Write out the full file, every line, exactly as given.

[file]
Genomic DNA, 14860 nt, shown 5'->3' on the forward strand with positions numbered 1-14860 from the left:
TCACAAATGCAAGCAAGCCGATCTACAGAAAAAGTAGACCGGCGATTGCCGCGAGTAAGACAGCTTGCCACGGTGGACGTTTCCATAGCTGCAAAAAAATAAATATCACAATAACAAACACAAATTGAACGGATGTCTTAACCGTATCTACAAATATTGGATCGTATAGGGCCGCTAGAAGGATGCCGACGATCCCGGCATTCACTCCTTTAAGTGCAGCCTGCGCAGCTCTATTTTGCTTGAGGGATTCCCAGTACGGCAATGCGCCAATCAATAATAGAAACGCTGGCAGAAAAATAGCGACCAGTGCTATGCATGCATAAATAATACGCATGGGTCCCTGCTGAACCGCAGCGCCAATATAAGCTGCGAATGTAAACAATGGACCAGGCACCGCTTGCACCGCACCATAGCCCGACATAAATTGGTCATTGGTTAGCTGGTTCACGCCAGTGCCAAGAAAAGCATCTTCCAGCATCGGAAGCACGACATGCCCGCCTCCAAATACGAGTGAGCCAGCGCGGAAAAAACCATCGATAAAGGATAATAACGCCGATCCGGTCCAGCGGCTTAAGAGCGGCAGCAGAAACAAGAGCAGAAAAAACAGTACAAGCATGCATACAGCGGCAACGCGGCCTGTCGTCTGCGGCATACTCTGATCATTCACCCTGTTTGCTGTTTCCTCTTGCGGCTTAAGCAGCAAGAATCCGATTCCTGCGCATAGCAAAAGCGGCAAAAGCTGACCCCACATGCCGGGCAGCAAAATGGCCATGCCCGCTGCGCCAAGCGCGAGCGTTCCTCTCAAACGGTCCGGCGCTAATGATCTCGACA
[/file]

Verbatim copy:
Genomic DNA, 14860 nt, shown 5'->3' on the forward strand with positions numbered 1-14860 from the left:
TCACAAATGCAAGCAAGCCGATCTACAGAAAAAGTAGACCGGCGATTGCCGCGAGTAAGACAGCTTGCCACGGTGGACGTTTCCATAGCTGCAAAAAAATAAATATCACAATAACAAACACAAATTGAACGGATGTCTTAACCGTATCTACAAATATTGGATCGTATAGGGCCGCTAGAAGGATGCCGACGATCCCGGCATTCACTCCTTTAAGTGCAGCCTGCGCAGCTCTATTTTGCTTGAGGGATTCCCAGTACGGCAATGCGCCAATCAATAATAGAAACGCTGGCAGAAAAATAGCGACCAGTGCTATGCATGCATAAATAATACGCATGGGTCCCTGCTGAACCGCAGCGCCAATATAAGCTGCGAATGTAAACAATGGACCAGGCACCGCTTGCACCGCACCATAGCCCGACATAAATTGGTCATTGGTTAGCTGGTTCACGCCAGTGCCAAGAAAAGCATCTTCCAGCATCGGAAGCACGACATGCCCGCCTCCAAATACGAGTGAGCCAGCGCGGAAAAAACCATCGATAAAGGATAATAACGCCGATCCGGTCCAGCGGCTTAAGAGCGGCAGCAGAAACAAGAGCAGAAAAAACAGTACAAGCATGCATACAGCGGCAACGCGGCCTGTCGTCTGCGGCATACTCTGATCATTCACCCTGTTTGCTGTTTCCTCTTGCGGCTTAAGCAGCAAGAATCCGATTCCTGCGCATAGCAAAAGCGGCAAAAGCTGACCCCACATGCCGGGCAGCAAAATGGCCATGCCCGCTGCGCCAAGCGCGAGCGTTCCTCTCAAACGGTCCGGCGCTAATGATCTCGACA